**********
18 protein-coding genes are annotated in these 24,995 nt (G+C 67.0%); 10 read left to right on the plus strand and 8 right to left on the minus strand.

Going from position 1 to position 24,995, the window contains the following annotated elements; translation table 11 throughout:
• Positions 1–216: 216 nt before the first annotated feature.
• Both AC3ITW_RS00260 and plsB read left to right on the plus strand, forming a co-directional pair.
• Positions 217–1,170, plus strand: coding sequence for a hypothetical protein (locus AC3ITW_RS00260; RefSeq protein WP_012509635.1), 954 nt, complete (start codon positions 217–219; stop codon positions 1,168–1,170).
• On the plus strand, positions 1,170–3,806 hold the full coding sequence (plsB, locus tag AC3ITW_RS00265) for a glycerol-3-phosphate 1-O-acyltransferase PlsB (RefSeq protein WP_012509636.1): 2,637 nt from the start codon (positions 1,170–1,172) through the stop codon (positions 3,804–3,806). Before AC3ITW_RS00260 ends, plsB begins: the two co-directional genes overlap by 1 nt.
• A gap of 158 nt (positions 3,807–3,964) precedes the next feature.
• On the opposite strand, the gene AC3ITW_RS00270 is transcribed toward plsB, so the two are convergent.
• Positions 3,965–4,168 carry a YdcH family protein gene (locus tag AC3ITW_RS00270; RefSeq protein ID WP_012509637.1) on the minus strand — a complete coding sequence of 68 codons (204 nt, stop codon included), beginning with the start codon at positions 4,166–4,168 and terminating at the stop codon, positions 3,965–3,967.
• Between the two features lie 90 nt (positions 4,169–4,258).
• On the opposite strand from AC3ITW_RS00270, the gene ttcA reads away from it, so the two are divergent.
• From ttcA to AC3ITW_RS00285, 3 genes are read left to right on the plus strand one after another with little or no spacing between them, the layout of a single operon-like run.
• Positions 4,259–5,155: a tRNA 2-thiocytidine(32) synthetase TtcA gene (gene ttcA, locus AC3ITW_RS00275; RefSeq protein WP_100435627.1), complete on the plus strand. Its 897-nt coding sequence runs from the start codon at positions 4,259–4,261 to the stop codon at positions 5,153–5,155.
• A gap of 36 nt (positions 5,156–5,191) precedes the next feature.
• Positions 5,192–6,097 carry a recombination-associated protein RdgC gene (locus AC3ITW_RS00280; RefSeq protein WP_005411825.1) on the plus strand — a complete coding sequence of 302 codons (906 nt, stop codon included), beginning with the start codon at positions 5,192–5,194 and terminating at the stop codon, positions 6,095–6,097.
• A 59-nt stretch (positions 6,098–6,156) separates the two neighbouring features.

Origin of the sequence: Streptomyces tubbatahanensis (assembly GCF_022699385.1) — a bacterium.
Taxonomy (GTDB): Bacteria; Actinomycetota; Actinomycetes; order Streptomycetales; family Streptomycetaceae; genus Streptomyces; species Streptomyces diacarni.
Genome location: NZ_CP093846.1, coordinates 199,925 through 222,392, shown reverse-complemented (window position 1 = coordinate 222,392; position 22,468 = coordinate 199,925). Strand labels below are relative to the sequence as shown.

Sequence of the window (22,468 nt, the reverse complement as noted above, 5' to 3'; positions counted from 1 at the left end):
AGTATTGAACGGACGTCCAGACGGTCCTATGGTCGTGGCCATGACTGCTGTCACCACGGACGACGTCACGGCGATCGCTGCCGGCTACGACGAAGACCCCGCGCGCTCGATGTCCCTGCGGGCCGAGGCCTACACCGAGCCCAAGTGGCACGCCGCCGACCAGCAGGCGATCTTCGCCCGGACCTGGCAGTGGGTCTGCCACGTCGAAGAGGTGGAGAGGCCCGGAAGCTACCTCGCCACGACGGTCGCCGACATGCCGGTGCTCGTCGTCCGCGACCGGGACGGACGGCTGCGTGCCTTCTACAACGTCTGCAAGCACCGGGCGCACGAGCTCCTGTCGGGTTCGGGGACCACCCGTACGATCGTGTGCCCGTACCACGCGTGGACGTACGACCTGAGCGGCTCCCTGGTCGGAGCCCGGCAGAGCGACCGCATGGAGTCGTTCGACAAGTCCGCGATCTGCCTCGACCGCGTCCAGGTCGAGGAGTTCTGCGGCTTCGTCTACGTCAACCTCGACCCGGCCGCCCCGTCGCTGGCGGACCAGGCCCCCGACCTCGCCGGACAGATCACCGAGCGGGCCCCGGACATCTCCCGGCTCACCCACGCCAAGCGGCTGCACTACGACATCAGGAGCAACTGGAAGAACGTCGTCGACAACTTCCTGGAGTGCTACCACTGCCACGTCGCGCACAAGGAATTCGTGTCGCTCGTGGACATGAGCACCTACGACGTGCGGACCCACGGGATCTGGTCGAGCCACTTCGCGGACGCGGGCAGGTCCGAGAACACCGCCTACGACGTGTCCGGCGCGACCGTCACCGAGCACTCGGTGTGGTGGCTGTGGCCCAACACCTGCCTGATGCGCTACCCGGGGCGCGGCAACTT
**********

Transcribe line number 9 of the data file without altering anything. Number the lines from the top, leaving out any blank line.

• Positions 3,965–4,168 carry a YdcH family protein gene (locus tag AC3ITW_RS00270; RefSeq protein ID WP_012509637.1) on the minus strand — a complete coding sequence of 68 codons (204 nt, stop codon included), beginning with the start codon at positions 4,166–4,168 and terminating at the stop codon, positions 3,965–3,967.